Sunday, November 25, 2012


This morning I woke up early, as I often do, and started worrying. No doubt my brain chemistry is to blame, because I felt really terrible.  As usual, there was no reason to feel terrible.  Yes, I have plenty to worry about, as any person does.  But I know that worrying does no good, especially if what I'm worrying about is not under my control.  And certainly worrying in the middle of the night and losing sleep is not good for me at all.

Worrying is a form of caring, or at least that was what I was brought up to believe.  If you're not worried, you don't care.  But worrying is also a way to try to control the person you're worrying about.  Letting her or him know that the worrying you're doing is painful suggests that the person could stop the painful worrying by fixing whatever is causing the worrying: "If you go out in the snow storm tonight, I'll worry about you until you come home.  I'll be up all night and I have to go to work in the morning.  If you really cared about me, you wouldn't go out and make me worry that way."

So the person who worries shows she cares, but the person she worries about should show he cares by not doing whatever it is that makes her worry.  But if her pleas work and she never has to worry again, how will she show she cares?  It's a paradox, but don't worry.  She'll find something else to worry about soon enough.

Worrying happens in anticipation of a threat, because worrying always involves the future.  When we worry, we fear what we imagine could go wrong rather than what is going wrong now.  The worry is based on what has happened in the past and what could logically happen in the future given the present set of circumstances.  It's kind of like betting on what could go wrong; you win if you're right.  But you don't really want to win because that means that whatever could go wrong did go wrong.  (People who believe in Murphy's Law ["whatever can go wrong will go wrong"] are great worriers.)

Unlike a real and present danger, imagined dangers can escalate quickly, especially if the worrier has a good imagination.  What is the end result of a particular decision? No one knows, but worriers can always imagine.  I'm reminded of the series of commercials on TV that shows bizarre sequences of events resulting from using Cable TV instead of Dish.  The Rube-Goldberg-like scenarios are highly improbable but also highly imaginative and entertaining.  In a (mostly) comical way, they show the extent to which a single innocent-seeming decision can lead to disastrous consequences.

We all have the ability to imagine such consequences and to fear them.  We might even try to avoid them by making a different decision (such as not sticking with Cable TV).  Worrying, though, is something we do when we don't have the ability to head off consequences, mostly because the decision is another person's to make.  So we suffer pain from a life-or-death situation that hasn't happened yet.

Is that really different from the scenario we come up with during a brain chemistry attack?  Not really.  Ordinarily, the story we invent to explain the brain-generated bad feeling is one that is happening now.  With worrying, the story takes place in the future.  And then, once the soon-to-be-life-threatening scenario is imagined, it becomes like any other fictional rationale and takes on a life of its own.  The worrier tries to respond to what seems like a flight-or-fight situation.  But how would she respond?  Well, it depends on where and when the worrier is coming up with the dreaded scenarios.  If it's the middle of the night and the worrier's in bed, she's limited in her responses.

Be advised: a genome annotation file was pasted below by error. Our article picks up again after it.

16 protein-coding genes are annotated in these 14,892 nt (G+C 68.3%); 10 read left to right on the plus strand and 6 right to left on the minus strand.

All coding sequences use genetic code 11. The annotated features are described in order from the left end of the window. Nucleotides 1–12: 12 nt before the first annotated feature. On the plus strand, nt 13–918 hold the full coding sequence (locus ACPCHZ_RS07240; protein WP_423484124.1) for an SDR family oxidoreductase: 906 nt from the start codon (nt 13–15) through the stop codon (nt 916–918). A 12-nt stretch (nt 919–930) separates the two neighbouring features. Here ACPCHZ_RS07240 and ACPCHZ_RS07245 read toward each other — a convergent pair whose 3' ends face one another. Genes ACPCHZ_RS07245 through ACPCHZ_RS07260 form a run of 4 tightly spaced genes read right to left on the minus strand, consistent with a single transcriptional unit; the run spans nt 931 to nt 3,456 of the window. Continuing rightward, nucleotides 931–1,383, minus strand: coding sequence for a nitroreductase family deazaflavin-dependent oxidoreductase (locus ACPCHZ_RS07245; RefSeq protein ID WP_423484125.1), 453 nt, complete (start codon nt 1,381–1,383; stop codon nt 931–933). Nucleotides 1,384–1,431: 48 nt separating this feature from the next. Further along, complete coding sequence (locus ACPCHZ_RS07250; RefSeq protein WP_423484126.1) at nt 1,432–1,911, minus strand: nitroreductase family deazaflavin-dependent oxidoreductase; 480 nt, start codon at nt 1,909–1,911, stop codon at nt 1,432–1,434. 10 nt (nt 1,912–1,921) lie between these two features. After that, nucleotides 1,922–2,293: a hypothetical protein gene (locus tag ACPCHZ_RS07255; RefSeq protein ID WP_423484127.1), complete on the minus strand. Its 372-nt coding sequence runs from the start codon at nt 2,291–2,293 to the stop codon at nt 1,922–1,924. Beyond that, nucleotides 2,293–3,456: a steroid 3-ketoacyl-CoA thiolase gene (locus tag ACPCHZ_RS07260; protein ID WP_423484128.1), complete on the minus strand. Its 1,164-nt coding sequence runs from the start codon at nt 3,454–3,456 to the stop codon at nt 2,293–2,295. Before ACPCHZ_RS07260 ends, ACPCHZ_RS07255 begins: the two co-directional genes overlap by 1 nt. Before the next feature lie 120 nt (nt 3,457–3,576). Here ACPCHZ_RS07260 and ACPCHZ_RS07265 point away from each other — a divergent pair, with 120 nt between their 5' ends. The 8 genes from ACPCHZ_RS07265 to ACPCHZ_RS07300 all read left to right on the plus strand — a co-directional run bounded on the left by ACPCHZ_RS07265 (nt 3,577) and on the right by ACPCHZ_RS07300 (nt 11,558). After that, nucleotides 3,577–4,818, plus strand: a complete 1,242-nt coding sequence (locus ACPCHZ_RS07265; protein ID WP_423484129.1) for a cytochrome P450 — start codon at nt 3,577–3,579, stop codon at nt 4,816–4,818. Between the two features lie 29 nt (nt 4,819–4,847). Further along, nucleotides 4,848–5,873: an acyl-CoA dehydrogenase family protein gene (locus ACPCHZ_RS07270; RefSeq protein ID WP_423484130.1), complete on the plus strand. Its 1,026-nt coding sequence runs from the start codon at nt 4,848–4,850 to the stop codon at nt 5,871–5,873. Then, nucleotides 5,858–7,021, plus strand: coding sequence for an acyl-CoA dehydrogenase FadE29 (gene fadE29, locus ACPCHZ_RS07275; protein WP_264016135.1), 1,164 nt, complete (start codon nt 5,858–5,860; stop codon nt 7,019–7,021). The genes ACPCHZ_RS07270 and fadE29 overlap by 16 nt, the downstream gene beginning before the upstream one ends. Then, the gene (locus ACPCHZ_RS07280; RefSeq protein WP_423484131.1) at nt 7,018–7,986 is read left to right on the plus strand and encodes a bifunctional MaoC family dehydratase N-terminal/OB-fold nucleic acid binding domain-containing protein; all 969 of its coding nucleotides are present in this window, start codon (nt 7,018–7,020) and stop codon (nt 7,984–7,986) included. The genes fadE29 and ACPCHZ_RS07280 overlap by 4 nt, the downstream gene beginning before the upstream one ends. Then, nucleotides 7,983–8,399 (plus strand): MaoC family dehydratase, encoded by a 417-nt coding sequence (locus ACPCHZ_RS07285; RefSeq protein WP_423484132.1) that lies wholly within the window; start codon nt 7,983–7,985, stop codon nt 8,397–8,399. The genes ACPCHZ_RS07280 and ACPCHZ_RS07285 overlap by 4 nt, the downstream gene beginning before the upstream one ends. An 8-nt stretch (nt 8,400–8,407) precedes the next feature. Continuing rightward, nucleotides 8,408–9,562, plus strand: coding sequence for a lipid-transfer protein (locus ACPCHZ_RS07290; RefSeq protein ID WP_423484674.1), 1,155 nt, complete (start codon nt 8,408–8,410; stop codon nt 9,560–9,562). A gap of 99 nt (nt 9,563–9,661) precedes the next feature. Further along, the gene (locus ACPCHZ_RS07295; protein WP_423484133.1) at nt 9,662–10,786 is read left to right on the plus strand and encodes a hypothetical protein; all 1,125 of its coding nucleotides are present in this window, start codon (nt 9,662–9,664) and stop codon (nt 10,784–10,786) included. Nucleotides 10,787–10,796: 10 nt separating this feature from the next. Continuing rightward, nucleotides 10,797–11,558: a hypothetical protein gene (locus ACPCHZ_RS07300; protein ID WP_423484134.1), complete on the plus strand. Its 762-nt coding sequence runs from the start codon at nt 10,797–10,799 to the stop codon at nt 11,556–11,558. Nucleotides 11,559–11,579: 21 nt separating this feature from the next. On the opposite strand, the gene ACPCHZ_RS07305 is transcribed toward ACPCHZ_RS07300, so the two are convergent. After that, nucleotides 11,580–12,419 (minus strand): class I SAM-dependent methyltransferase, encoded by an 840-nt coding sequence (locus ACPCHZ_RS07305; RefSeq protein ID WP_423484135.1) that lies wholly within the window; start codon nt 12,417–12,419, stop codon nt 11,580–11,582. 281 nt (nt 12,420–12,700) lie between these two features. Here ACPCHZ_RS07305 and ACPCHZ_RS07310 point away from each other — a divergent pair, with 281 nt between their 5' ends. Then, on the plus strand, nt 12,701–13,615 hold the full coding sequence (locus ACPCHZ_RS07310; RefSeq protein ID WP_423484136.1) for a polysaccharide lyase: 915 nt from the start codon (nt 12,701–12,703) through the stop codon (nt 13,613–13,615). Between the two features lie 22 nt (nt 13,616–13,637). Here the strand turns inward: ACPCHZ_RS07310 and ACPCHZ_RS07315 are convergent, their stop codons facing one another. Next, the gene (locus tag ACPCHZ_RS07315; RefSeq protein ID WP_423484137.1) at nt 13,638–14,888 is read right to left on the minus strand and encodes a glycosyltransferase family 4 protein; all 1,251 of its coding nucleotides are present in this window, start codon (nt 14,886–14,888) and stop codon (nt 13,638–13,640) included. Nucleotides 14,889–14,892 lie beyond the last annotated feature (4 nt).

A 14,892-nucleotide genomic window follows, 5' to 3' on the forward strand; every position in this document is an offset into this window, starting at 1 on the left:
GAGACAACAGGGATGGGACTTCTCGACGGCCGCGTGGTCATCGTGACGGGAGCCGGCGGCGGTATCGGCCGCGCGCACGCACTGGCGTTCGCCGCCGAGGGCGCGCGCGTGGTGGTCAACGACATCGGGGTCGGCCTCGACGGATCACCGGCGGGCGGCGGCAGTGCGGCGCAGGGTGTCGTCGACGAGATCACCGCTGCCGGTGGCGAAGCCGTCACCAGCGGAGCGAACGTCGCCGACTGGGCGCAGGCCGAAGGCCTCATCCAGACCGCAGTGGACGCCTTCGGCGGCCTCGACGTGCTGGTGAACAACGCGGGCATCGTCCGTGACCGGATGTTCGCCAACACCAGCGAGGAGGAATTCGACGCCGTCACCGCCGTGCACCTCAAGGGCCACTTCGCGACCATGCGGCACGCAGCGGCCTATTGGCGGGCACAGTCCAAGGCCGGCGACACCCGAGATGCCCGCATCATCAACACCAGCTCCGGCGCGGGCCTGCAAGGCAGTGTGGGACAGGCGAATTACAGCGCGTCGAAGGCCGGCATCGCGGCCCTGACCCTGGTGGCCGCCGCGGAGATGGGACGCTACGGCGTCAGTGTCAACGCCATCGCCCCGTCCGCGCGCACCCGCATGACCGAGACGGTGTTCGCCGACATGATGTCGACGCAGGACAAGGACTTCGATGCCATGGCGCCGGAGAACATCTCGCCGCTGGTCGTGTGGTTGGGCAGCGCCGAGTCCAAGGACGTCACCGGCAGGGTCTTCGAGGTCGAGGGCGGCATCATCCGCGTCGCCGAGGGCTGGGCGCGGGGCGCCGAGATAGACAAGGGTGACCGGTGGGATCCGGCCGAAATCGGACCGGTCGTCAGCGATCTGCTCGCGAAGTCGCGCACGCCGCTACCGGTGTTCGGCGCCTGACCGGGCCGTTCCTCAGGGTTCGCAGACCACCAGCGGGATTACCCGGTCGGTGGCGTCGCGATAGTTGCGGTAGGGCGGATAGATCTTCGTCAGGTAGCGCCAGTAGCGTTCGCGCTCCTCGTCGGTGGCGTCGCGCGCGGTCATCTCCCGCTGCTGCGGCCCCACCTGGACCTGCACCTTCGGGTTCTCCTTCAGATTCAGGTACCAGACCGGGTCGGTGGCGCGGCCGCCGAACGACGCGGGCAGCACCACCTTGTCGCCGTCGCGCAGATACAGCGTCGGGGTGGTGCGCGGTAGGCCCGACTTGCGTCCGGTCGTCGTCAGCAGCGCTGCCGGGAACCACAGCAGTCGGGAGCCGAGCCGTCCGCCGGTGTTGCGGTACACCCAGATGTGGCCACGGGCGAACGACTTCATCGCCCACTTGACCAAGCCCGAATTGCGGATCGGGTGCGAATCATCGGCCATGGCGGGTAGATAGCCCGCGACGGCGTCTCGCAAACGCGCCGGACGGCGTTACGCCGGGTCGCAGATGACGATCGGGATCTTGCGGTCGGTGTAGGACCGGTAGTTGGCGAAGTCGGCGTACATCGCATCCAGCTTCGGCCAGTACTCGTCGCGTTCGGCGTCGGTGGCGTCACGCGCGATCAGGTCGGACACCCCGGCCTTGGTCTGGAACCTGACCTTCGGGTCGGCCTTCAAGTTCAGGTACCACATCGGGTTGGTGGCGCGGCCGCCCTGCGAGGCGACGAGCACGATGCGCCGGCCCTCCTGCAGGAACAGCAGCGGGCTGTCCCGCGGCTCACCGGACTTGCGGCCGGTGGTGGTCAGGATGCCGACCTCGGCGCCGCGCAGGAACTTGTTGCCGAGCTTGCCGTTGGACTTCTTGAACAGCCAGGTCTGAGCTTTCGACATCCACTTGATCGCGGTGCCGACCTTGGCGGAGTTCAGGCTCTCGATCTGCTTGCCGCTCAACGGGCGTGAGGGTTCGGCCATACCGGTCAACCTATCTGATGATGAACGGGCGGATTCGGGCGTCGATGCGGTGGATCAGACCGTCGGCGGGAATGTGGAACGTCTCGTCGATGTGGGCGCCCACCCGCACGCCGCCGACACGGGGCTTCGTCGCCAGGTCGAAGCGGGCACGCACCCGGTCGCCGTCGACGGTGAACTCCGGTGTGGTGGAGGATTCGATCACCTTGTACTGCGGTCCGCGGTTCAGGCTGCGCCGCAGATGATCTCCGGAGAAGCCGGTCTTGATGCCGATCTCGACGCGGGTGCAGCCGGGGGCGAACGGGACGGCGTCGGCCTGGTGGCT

For instance, if I wake up and worry about whether or not the door is locked, I will eventually have to get up and find out.  Once I do that I feel better for a few minutes, but now I'm wide awake, and though I go back to bed, I don't go to sleep right away.  Instead, because the bad feeling is back, I find something else to worry about, something I might vow to fix in the morning.  Luckily, once morning comes I have a clearer perspective and find I don't have to do anything.  Or perhaps I find that I can't do anything.  But unless the bad feeling is gone completely, I still anticipate the bad event.  Sometimes I'll tell myself that I can't do anything, or that there's a solution I can apply in the future if it comes to that, and I do feel better.

The important thing is--as with all bad brain chemistry attacks--to get rid of the bad feeling as quickly as possible.  Now, I can hear protests from those people who are heavily invested in the value of worrying.  If I get rid of the feeling, doesn't that make me a bad person, an unfeeling wretch?  Well, that's a question that comes up whenever a person who is miserable because of brain chemistry tries to stop feeling bad.  If a person stops feeling bad, the logic goes, then he stops feeling.  That's utter nonsense, of course, because joy is every bit as legitimate a feeling as sadness or anxiety or anger.  Why is it not as valued, then?  A good question, and one I think needs to be answered.

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